1.  Batman by Tom King and Various Artists (DC)

Tom King spent the first half of 2018 building to the wedding between Catwoman and Batman, and most of us knew it would never really happen. But it wasn’t the journey, it was the destination. Each arc focused on a different criminal’s relationship with Batman, and each had a different, amazing artist. When it came to Joker, he and Batman’s fiancee slowly bled out on the floor of a church, telling tales and plotting each other’s demise, and psychoanalyzing the man they both love more than anything. Absolute Tarantino brilliance. No one needs to write the next Batman movie—this is it.

And then we got to the promised issue: #50. And once again, it was the quiet character moments, like the one above (referencing Gerry Conway) powerfully depicted the intimacy in Batman and Alfred’s relationship. It didn’t stretch the boundaries or even develop the characters, really, but we saw a level of affection never before seen in Batman and, in fact, rarely seen in comics at all…

Batman and Alfred hugged for what I’m pretty sure was the first time in history.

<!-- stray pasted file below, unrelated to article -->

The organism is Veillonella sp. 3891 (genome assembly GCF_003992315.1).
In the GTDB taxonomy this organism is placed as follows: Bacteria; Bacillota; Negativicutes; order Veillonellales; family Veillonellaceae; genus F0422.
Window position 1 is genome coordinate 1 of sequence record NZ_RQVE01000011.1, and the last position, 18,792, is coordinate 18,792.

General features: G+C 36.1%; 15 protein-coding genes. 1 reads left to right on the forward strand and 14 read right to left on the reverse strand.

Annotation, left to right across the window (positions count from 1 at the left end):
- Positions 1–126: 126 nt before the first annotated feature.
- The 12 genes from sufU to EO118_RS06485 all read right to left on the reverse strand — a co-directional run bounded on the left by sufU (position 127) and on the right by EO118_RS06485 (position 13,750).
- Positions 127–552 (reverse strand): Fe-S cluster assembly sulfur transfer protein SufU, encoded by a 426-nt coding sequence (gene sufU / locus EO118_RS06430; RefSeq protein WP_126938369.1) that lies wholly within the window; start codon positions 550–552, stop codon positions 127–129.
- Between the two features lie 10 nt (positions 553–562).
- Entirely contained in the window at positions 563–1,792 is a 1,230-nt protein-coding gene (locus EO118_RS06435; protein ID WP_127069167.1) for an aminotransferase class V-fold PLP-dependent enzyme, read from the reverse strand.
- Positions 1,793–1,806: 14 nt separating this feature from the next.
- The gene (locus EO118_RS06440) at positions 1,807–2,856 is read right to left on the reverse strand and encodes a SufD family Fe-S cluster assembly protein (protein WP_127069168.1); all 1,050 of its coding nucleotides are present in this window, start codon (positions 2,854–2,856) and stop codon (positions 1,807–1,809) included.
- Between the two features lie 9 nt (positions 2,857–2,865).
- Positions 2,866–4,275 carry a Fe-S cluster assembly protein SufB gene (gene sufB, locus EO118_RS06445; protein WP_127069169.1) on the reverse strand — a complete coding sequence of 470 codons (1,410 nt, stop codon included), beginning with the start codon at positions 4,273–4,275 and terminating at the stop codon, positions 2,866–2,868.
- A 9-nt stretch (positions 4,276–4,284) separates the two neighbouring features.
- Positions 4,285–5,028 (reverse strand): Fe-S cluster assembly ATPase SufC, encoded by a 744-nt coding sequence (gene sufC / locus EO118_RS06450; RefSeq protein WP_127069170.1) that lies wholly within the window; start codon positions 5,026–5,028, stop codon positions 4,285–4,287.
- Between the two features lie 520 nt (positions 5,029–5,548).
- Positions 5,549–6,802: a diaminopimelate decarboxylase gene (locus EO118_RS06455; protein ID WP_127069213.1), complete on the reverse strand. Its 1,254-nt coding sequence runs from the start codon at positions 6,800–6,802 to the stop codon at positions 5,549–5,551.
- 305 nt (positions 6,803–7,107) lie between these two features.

Why don’t we see more bro hugs in comics? In real life, they’re happening all day every day between macho guys who make it their career to save lives and risk their own. Why don’t we see them? Because most comic book writers have never done it. Tom King has. His personal history as a combat operative lends a humanity to Batman we’ve simply never seen before.

And back to #50 again: Almost every page was drawn by a past Batman artist, and the references to past creators were bountiful.

And by the end, we saw Batman as vulnerable, nervous to get married, truly in love. And we saw Alfred, the proud parental stand-in, staying right there with him—understanding him in a way even deeper than Catwoman.

Ultimately, we all know, she chose not to marry him because he “needed” to be unhappy to be Batman (although Alfred said the opposite, opining that the wedding was a blessing because he needed a little joy in order to continue his life as Batman). And that led to an all out war with Bane. Yeah, we got to the action eventually. But there was no rush.

Tom King’s Batman is, quite simply, the perfect superhero comic.

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